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1.  Childhood maltreatment and conduct disorder: Independent predictors of criminal outcomes in ADHD youth 
Child abuse & neglect  2012;36(0):782-789.
Objective
Children with attention-deficit/hyperactivity disorder (ADHD) are at heightened risk for maltreatment in childhood and criminality as they enter into adolescence and early adulthood. Here, we investigated the effect of moderate to severe childhood maltreatment on later criminality among adolescents/young adults diagnosed with ADHD in childhood while accounting for the contributions of other known risk factors such as early conduct disorder (CD).
Methods
Eighty-eight participants from a longitudinal study of children diagnosed with ADHD and screened for comorbid disorders at age 7–11 years were assessed for maltreatment histories at the time of the 10-year adolescent follow-up. Detailed juvenile and adult criminal records were obtained from the New York State Division of Criminal Justice Services approximately 3- years after commencement of the follow-up study. We used regression analyses to determine predictors of adolescent/young adult criminal behavior.
Results
Moderate to severe childhood maltreatment increased the risk of adolescent/young adult arrest over and above the risk associated with childhood CD, while both childhood maltreatment and childhood CD significantly increased the risk of recidivism. ADHD youth classified as maltreated were three and a half times more likely to be arrested when compared to ADHD youth without a maltreatment classification.
Conclusion
We established maltreatment as a risk factor for criminality in ADHD youth and demonstrated that this relationship was independent of the contributions of CD, and established risk factor for antisocial behavior in this population. The findings highlight the need for maltreatment screening in children with ADHD in order to identify those at heightened risk for criminal activity, and target treatment to improve outcome in this high-risk group of children.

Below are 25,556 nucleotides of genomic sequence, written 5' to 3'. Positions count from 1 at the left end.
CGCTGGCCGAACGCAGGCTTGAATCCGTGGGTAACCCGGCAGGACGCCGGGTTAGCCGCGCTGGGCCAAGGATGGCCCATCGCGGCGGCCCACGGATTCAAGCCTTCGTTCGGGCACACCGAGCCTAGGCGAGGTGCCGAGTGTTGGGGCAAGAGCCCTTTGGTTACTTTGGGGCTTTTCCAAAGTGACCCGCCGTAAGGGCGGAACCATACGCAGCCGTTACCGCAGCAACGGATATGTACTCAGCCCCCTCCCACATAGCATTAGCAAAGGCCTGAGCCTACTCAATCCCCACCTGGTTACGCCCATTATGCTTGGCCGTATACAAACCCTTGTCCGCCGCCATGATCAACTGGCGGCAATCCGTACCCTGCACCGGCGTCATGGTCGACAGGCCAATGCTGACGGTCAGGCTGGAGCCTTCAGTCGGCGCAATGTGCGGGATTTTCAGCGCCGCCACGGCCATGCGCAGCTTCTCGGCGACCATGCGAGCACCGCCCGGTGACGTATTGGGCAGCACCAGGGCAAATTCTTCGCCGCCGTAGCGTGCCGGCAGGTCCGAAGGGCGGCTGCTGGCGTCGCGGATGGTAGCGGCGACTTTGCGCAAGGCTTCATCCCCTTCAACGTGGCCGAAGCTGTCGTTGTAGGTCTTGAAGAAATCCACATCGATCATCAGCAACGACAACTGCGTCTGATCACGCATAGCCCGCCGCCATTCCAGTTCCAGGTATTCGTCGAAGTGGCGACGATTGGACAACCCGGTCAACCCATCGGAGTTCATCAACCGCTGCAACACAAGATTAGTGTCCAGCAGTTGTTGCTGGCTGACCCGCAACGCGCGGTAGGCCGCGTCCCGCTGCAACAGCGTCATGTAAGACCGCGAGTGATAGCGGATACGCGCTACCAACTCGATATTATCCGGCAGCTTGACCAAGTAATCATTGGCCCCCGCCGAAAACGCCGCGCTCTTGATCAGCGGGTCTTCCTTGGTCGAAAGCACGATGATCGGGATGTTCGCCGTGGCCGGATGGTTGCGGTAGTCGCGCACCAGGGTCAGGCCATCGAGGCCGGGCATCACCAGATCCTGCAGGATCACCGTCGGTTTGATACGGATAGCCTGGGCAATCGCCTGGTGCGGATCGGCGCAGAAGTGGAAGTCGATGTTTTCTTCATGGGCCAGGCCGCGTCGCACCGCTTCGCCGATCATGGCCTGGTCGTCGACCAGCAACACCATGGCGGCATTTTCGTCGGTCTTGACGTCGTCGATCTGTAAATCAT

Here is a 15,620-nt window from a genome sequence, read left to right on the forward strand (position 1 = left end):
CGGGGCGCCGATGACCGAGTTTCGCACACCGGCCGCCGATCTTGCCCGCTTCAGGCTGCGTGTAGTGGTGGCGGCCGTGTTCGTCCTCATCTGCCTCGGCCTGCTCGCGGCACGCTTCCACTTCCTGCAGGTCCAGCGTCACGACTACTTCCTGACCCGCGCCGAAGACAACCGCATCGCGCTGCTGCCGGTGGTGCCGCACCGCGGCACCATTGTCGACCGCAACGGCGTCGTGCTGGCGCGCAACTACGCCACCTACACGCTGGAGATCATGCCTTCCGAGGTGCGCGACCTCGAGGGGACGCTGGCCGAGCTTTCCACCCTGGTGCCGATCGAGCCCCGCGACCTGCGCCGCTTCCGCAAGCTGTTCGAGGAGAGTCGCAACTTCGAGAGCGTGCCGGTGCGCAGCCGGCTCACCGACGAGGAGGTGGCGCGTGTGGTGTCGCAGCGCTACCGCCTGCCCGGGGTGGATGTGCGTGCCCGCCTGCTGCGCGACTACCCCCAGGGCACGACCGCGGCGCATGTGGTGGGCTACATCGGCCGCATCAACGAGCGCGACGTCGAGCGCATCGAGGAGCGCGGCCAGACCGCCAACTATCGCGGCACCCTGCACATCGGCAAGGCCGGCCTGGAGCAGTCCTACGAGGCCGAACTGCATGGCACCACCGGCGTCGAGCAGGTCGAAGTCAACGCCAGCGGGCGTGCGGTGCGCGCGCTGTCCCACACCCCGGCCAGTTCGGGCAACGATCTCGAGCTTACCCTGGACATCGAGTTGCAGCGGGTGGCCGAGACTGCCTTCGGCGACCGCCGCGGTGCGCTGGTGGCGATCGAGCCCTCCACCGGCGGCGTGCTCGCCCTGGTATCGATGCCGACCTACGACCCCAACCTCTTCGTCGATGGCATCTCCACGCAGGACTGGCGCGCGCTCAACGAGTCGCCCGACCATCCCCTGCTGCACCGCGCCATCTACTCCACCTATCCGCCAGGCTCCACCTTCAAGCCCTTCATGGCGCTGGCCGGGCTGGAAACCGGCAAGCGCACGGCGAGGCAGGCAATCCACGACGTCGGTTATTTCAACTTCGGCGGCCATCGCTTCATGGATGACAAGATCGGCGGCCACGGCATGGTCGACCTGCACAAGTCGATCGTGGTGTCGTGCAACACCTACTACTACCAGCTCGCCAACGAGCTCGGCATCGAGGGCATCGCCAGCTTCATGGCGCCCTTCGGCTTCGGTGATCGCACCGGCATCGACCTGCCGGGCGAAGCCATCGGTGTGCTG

doi:10.1016/j.chiabu.2012.08.003
PMCID: PMC3514569  PMID: 23146580
2.  Diversified Microbiota of Meconium Is Affected by Maternal Diabetes Status 
PLoS ONE  2013;8(11):e78257.
Objectives
This study was aimed to assess the diversity of the meconium microbiome and determine if the bacterial community is affected by maternal diabetes status.
Methods
The first intestinal discharge (meconium) was collected from 23 newborns stratified by maternal diabetes status: 4 mothers had pre-gestational type 2 diabetes mellitus (DM) including one mother with dizygotic twins, 5 developed gestational diabetes mellitus (GDM) and 13 had no diabetes. The meconium microbiome was profiled using multi-barcode 16S rRNA sequencing followed by taxonomic assignment and diversity analysis.
Results
All meconium samples were not sterile and contained diversified microbiota. Compared with adult feces, the meconium showed a lower species diversity, higher sample-to-sample variation, and enrichment of Proteobacteria and reduction of Bacteroidetes. Among the meconium samples, the taxonomy analyses suggested that the overall bacterial content significantly differed by maternal diabetes status, with the microbiome of the DM group showing higher alpha-diversity than that of no-diabetes or GDM groups. No global difference was found between babies delivered vaginally versus via Cesarean-section. Regression analysis showed that the most robust predictor for the meconium microbiota composition was the maternal diabetes status that preceded pregnancy. Specifically, Bacteroidetes (phyla) and Parabacteriodes (genus) were enriched in the meconium in the DM group compared to the no-diabetes group.
Conclusions
Our study provides evidence that meconium contains diversified microbiota and is not affected by the mode of delivery. It also suggests that the meconium microbiome of infants born to mothers with DM is enriched for the same bacterial taxa as those reported in the fecal microbiome of adult DM patients.
doi:10.1371/journal.pone.0078257
PMCID: PMC3819383  PMID: 24223144
3.  Academic Achievement Varies With Gestational Age Among Children Born at Term 
Pediatrics  2012;130(2):e257-e264.
OBJECTIVE:
The goal of this study was to examine the degree to which children born within the “normal term” range of 37 to 41 weeks’ gestation vary in terms of school achievement.
METHODS:
This study analyzed data from 128 050 singleton births born between 37 and 41 weeks’ gestation in a large US city. Data were extracted from city birth records to assess a number of obstetric, social, and economic variables, at both the individual and community levels. Birth data were then matched with public school records of standardized city-wide third-grade reading and math tests. Specifically, we assessed (1) whether children born within the normal term range of 37 to 41 weeks’ gestation show differences in reading and/or math ability 8 years later as a function of gestational age, and (2) the degree to which a wide range of individual- and community-level social and biological factors mediate this effect.
RESULTS: